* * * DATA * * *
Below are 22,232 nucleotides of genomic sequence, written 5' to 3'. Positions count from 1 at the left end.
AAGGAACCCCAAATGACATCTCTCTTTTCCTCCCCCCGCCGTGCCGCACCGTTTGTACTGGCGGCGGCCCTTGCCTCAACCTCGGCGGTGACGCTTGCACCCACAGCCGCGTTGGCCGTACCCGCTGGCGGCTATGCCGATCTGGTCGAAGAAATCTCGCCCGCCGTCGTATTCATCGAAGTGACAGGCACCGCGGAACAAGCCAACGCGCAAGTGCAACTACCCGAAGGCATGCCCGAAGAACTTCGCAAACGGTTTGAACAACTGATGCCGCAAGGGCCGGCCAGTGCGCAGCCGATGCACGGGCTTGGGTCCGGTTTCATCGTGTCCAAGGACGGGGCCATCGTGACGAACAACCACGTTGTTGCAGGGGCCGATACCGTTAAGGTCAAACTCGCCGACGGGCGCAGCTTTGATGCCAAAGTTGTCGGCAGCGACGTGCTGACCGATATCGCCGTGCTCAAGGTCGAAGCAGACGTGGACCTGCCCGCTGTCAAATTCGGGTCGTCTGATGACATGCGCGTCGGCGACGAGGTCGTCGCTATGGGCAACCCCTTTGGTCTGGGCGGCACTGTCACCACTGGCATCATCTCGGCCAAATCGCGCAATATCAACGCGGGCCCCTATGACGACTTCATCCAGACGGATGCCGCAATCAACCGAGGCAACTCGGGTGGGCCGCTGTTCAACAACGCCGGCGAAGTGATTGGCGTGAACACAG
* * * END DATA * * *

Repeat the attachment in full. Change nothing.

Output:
Below are 22,232 nucleotides of genomic sequence, written 5' to 3'. Positions count from 1 at the left end.
AAGGAACCCCAAATGACATCTCTCTTTTCCTCCCCCCGCCGTGCCGCACCGTTTGTACTGGCGGCGGCCCTTGCCTCAACCTCGGCGGTGACGCTTGCACCCACAGCCGCGTTGGCCGTACCCGCTGGCGGCTATGCCGATCTGGTCGAAGAAATCTCGCCCGCCGTCGTATTCATCGAAGTGACAGGCACCGCGGAACAAGCCAACGCGCAAGTGCAACTACCCGAAGGCATGCCCGAAGAACTTCGCAAACGGTTTGAACAACTGATGCCGCAAGGGCCGGCCAGTGCGCAGCCGATGCACGGGCTTGGGTCCGGTTTCATCGTGTCCAAGGACGGGGCCATCGTGACGAACAACCACGTTGTTGCAGGGGCCGATACCGTTAAGGTCAAACTCGCCGACGGGCGCAGCTTTGATGCCAAAGTTGTCGGCAGCGACGTGCTGACCGATATCGCCGTGCTCAAGGTCGAAGCAGACGTGGACCTGCCCGCTGTCAAATTCGGGTCGTCTGATGACATGCGCGTCGGCGACGAGGTCGTCGCTATGGGCAACCCCTTTGGTCTGGGCGGCACTGTCACCACTGGCATCATCTCGGCCAAATCGCGCAATATCAACGCGGGCCCCTATGACGACTTCATCCAGACGGATGCCGCAATCAACCGAGGCAACTCGGGTGGGCCGCTGTTCAACAACGCCGGCGAAGTGATTGGCGTGAACACAG